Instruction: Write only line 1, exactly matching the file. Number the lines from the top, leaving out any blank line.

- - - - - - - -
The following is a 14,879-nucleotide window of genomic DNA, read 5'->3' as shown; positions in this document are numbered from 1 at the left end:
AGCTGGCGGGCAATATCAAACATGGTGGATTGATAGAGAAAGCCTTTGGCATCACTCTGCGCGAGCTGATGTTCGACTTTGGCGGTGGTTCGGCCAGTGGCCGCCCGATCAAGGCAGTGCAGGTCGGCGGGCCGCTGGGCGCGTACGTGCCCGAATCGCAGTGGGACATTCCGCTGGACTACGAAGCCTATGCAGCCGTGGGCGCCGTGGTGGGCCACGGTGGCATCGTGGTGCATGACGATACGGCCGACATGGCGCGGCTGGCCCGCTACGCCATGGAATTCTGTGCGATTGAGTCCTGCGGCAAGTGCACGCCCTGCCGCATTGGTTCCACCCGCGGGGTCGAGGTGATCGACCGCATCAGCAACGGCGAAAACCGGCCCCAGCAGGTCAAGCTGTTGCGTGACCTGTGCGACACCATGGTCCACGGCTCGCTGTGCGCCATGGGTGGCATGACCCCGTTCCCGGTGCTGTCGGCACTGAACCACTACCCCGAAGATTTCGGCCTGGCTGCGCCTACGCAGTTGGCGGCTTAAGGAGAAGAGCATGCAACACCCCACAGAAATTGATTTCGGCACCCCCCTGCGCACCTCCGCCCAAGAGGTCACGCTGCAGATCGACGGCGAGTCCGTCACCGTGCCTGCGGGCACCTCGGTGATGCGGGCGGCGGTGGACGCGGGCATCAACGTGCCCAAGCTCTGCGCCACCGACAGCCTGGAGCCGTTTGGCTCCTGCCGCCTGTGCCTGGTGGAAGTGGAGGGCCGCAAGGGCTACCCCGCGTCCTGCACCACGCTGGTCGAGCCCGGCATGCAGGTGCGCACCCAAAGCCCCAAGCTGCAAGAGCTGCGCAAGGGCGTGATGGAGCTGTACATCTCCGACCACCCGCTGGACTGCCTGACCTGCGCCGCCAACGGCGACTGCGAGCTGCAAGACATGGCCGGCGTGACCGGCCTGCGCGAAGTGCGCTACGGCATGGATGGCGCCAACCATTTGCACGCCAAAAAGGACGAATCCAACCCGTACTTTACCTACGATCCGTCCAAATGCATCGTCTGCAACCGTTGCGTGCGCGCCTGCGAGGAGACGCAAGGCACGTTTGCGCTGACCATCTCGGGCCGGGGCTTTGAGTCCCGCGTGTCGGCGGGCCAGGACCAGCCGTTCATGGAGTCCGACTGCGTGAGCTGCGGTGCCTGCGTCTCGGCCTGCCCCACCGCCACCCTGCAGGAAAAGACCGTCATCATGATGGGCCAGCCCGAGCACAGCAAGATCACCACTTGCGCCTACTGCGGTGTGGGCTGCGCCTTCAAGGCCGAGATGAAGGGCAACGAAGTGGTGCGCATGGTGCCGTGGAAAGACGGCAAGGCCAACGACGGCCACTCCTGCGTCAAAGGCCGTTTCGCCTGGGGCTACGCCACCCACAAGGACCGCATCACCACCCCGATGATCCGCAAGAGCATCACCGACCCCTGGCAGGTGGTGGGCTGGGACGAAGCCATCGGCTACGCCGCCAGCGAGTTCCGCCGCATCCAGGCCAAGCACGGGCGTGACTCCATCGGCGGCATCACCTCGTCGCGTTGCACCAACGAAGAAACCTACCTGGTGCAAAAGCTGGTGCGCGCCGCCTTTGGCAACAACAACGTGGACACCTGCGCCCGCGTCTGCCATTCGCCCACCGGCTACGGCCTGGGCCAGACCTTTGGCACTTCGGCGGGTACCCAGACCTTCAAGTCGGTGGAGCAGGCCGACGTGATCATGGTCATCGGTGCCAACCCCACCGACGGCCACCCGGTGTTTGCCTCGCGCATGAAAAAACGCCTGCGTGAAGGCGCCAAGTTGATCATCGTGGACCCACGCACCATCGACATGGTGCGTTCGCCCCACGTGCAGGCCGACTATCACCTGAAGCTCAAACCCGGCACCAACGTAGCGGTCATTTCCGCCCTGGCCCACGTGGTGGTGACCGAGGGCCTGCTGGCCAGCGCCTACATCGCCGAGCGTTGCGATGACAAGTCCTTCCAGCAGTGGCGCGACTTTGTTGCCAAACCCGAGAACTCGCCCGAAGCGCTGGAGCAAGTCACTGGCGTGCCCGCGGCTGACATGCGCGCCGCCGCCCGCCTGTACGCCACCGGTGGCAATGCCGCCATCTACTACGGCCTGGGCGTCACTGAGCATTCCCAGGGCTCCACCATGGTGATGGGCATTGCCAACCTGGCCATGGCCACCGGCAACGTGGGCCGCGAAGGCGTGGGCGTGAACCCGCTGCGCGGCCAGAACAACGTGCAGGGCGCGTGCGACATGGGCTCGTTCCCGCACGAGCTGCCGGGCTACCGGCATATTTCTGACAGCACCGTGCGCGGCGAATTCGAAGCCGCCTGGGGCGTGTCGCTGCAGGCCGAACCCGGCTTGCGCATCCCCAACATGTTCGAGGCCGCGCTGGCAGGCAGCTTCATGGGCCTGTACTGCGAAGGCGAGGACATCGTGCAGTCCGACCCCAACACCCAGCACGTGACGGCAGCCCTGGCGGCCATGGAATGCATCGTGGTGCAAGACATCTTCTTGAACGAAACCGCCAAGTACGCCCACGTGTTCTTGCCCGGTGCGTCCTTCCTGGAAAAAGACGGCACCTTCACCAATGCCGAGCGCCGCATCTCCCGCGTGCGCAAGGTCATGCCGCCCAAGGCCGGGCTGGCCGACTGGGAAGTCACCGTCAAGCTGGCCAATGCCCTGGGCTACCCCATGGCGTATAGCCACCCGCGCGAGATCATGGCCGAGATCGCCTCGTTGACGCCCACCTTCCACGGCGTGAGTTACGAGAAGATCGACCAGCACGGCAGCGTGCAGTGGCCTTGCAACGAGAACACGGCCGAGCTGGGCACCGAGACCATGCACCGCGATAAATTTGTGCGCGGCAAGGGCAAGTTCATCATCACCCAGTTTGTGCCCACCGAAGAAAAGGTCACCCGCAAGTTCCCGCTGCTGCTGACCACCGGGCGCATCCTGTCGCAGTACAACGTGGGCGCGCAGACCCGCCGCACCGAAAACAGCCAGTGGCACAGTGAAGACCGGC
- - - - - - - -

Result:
The following is a 14,879-nucleotide window of genomic DNA, read 5'->3' as shown; positions in this document are numbered from 1 at the left end: